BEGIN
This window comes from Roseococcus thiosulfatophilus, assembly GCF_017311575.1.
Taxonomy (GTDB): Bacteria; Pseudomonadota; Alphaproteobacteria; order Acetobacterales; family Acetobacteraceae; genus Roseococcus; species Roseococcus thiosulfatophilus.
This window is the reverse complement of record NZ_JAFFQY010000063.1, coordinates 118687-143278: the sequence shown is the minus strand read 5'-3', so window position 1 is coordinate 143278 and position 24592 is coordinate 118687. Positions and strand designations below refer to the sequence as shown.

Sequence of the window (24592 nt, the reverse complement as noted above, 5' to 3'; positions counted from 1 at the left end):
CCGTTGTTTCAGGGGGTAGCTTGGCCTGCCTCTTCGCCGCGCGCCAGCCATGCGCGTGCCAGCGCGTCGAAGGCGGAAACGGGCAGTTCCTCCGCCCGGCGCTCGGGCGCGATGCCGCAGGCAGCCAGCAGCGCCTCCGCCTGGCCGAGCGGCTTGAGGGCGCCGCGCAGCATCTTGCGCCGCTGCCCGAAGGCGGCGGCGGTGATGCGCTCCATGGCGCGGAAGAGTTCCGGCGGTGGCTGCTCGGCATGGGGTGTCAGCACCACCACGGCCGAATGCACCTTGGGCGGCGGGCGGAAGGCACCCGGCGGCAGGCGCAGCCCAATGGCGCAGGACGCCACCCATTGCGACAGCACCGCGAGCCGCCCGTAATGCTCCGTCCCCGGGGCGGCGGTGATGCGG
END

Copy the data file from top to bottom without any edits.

This window comes from Roseococcus thiosulfatophilus, assembly GCF_017311575.1.
Taxonomy (GTDB): Bacteria; Pseudomonadota; Alphaproteobacteria; order Acetobacterales; family Acetobacteraceae; genus Roseococcus; species Roseococcus thiosulfatophilus.
This window is the reverse complement of record NZ_JAFFQY010000063.1, coordinates 118687-143278: the sequence shown is the minus strand read 5'-3', so window position 1 is coordinate 143278 and position 24592 is coordinate 118687. Positions and strand designations below refer to the sequence as shown.

Sequence of the window (24592 nt, the reverse complement as noted above, 5' to 3'; positions counted from 1 at the left end):
CCGTTGTTTCAGGGGGTAGCTTGGCCTGCCTCTTCGCCGCGCGCCAGCCATGCGCGTGCCAGCGCGTCGAAGGCGGAAACGGGCAGTTCCTCCGCCCGGCGCTCGGGCGCGATGCCGCAGGCAGCCAGCAGCGCCTCCGCCTGGCCGAGCGGCTTGAGGGCGCCGCGCAGCATCTTGCGCCGCTGCCCGAAGGCGGCGGCGGTGATGCGCTCCATGGCGCGGAAGAGTTCCGGCGGTGGCTGCTCGGCATGGGGTGTCAGCACCACCACGGCCGAATGCACCTTGGGCGGCGGGCGGAAGGCACCCGGCGGCAGGCGCAGCCCAATGGCGCAGGACGCCACCCATTGCGACAGCACCGCGAGCCGCCCGTAATGCTCCGTCCCCGGGGCGGCGGTGATGCGG